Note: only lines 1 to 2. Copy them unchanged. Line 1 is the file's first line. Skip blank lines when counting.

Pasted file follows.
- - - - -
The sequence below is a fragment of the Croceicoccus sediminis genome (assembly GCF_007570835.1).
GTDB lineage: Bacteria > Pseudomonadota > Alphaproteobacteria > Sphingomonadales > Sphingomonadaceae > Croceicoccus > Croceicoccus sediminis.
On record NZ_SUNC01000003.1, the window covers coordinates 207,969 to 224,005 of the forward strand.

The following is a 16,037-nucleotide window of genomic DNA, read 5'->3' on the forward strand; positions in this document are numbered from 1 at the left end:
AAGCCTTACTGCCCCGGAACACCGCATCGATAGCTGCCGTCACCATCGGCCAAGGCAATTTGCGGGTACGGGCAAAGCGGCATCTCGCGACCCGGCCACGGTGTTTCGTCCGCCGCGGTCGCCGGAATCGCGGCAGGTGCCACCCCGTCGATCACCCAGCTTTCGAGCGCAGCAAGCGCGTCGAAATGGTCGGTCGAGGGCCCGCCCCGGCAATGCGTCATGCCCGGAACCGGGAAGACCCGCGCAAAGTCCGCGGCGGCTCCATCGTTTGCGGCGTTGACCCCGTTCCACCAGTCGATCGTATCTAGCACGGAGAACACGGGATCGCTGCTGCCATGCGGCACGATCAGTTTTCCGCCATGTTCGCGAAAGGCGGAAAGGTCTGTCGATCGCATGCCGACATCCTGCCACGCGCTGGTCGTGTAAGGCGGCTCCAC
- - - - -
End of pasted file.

The sequence below is a fragment of the Croceicoccus sediminis genome (assembly GCF_007570835.1).
GTDB lineage: Bacteria > Pseudomonadota > Alphaproteobacteria > Sphingomonadales > Sphingomonadaceae > Croceicoccus > Croceicoccus sediminis.